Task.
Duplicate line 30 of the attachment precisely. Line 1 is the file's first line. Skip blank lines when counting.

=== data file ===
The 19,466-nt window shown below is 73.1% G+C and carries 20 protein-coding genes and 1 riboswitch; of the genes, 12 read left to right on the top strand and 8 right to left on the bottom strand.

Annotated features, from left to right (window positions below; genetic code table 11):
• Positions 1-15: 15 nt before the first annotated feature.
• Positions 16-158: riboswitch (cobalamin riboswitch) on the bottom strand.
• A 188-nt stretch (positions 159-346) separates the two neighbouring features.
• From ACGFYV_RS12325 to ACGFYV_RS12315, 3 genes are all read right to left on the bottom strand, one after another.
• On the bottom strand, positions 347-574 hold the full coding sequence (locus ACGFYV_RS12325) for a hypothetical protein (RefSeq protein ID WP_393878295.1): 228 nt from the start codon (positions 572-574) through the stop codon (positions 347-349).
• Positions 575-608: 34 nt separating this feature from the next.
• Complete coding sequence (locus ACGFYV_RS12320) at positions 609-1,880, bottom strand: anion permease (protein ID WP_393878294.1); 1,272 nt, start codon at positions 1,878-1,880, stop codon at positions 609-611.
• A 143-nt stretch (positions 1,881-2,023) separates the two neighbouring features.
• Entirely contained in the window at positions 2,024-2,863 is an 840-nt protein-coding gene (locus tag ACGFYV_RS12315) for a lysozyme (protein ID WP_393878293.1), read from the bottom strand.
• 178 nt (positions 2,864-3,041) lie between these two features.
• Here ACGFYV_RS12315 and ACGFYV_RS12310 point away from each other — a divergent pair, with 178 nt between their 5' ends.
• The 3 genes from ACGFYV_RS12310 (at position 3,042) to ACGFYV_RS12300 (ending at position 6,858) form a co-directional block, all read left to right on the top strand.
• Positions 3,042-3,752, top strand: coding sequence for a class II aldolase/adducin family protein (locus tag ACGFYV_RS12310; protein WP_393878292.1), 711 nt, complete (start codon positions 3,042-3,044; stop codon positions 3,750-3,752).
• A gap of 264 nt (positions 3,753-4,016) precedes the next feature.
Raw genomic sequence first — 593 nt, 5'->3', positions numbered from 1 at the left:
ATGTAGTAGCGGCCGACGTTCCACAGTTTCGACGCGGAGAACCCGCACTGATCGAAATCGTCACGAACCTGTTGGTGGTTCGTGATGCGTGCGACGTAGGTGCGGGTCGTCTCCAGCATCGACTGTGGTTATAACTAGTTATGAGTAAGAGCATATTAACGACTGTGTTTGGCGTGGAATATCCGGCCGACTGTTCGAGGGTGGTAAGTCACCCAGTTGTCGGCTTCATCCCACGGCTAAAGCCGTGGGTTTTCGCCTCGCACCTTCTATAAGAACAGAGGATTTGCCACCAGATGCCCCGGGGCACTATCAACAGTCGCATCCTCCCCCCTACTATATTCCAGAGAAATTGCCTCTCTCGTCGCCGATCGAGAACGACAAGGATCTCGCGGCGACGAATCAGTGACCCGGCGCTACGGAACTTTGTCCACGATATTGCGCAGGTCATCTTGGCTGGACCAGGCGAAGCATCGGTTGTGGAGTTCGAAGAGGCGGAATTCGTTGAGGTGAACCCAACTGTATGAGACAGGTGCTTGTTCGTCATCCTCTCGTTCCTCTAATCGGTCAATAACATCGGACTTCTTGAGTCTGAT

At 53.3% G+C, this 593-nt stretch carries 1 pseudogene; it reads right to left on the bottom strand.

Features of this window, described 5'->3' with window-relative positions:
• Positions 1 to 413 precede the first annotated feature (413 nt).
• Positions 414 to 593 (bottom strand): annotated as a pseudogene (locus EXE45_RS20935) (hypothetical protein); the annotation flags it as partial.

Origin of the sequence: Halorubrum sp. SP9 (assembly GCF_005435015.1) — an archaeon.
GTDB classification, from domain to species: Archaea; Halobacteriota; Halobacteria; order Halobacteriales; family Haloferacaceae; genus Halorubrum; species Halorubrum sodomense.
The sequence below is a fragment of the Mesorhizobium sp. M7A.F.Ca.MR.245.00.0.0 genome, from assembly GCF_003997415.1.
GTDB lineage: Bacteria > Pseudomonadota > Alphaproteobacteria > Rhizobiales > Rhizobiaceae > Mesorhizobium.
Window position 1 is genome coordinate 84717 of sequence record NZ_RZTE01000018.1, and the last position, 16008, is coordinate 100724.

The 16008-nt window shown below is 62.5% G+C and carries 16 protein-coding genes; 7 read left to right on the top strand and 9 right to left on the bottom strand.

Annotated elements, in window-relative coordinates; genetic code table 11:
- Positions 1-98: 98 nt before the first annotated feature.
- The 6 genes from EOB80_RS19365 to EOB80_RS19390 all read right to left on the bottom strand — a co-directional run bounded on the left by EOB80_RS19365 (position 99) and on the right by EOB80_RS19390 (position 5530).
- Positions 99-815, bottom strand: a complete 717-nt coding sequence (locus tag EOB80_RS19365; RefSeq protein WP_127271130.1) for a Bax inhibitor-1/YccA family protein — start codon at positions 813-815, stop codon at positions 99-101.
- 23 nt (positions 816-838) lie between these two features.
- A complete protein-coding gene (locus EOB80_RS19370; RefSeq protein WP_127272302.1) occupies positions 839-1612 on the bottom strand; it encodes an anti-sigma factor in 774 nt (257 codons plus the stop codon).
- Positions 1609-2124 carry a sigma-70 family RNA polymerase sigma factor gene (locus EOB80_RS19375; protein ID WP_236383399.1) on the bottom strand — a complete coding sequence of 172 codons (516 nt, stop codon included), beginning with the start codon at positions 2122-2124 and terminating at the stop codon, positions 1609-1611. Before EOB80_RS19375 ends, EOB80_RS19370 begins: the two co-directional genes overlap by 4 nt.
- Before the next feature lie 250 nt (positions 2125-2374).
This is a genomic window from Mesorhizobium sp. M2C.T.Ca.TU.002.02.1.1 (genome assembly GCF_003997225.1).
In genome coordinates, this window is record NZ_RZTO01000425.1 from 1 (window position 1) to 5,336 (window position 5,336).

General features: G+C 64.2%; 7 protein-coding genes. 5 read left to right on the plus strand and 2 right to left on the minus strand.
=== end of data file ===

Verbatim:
- Positions 1-98: 98 nt before the first annotated feature.